It seems that these troops "had been rested for about two mont-hs, which it in accordance with military practice. When soldiers, no matter how good, have iufieied losses compressed into short dranatic periods, some fueling, akin to fear, seizes them. A certain undesirable attitude begins, and is li.-i.iyl to cast aeide. The usual way is to spell the body of men over which the blue mesmeric bands of death have waved, feed them, and havo the bands playing in the camps. The Guard, having been spelled, came on again on November 11. They came on *n the usual way, the old way of Clravc'.otto, where they lost 6,CCO men in 10 minutes. Tiiis time it was not Caurobert, but Sir Douglas Haiif who liad to be met. There was the ueual preliminary, the diabolical overture played by the guns. This lasted eight hours, pinning down every, liritisher in his trench. Then came the Guard, en- • fenny trench after trench. It was j;ood as far as it went, but it did not rcckj.'i on the match] e&s British comyiany and regimental leading. Operations to a think under heavy assault have hitherto bwa held to be impossible. All the military books will tell yon that men committed to a heavy engagemen' can only novo two ways—forward or backward. Not so here, however. Suddenly the British lir.ts dispersed to either eide—a. wonderfully novel thine; —leaving a huge pap through which the Guard poured cheering. Into the .laws of death came ihe Kaiser's finest troops, then (to use the phrase with \vh:. Y /. Highlander described Mens) the I'iitisli artillery lifted off the lid of Hell at a raiijio of 50 yards. The cable docs not state what happened to them, but we can realise a little what artillery could do point blank with such mightiy blocks of troops. The Black Watch took up the pursuit ar.d charged tavagely for over a mile. Rome of those artillery and infantry officers have now qualified for decoration. One looks in vain in the annals of war for anything that can match the story. The wonderful in the military manuals treating of the cooperation of all arms combined look small things now. If, after this conflict of tl.e nations, men persist once more in the foolery of war. Zohnebeke will furnish the larr, word on combined tactics for the military student of the future. HOW LONG CAN IT LAST? The interesting question, the question which everyone is a.sking. is: How long can this kind of thing last? Some think that the. (ierman war machine will stop automatically at Just for want of officers, for the (.rerrnan officer (eic-in as he is in driving on has men) docs not spare himself, Wherever the hulletc, arc. 'there he is. To-day we have a Copenhagen story telling that the German casualties to dat.; are 549.247, exclusive of the independent Bavarian. Saxon, and Wurtemherg commands, which are " estimated " at another 400,000. I think this is placing the figure. very high. But, even at the lowest, jt w still high. One dees not wonder so much over the loss of men as over the lose of officers. The London 'Times' of September 25 stated that the German machine would soon lie out of gear for want of men competent to give the word of command in the right way at the right time. It cuts two ways, and 'The Times' adds, significantly enough : We have t-uCered heavily, luo. An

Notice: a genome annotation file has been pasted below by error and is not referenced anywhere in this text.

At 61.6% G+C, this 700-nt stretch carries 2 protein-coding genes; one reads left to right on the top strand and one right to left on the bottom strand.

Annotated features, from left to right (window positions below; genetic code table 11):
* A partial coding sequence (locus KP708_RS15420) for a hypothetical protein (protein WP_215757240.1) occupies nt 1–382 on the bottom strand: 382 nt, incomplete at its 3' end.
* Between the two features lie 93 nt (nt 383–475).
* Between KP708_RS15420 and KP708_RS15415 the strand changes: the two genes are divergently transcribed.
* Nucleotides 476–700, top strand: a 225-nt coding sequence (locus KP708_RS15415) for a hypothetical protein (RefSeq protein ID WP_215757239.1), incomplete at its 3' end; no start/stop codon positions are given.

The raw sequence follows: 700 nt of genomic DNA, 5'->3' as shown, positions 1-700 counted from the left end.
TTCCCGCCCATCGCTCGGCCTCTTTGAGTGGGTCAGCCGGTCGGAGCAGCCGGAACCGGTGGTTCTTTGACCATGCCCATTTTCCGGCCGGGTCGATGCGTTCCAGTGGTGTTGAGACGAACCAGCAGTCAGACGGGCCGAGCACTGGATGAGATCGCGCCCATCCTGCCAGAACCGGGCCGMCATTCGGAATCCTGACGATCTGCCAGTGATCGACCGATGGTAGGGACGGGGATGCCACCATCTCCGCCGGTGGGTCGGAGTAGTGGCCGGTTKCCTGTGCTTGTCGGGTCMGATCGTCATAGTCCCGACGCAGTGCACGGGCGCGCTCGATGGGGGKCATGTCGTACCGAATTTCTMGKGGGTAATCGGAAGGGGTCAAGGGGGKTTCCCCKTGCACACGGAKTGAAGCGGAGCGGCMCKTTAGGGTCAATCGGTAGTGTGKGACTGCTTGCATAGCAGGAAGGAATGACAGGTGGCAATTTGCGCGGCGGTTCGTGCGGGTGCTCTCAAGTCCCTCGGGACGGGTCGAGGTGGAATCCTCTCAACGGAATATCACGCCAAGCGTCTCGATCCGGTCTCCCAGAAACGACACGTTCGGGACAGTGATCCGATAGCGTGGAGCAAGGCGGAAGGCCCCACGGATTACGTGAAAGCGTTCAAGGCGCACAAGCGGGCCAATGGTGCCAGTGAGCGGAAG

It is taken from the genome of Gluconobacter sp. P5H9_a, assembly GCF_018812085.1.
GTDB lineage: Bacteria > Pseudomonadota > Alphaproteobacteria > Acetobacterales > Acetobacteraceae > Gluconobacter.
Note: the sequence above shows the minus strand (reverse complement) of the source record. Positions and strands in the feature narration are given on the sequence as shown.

examination of our casualty lists shows that we lost 1,100 officers, killed,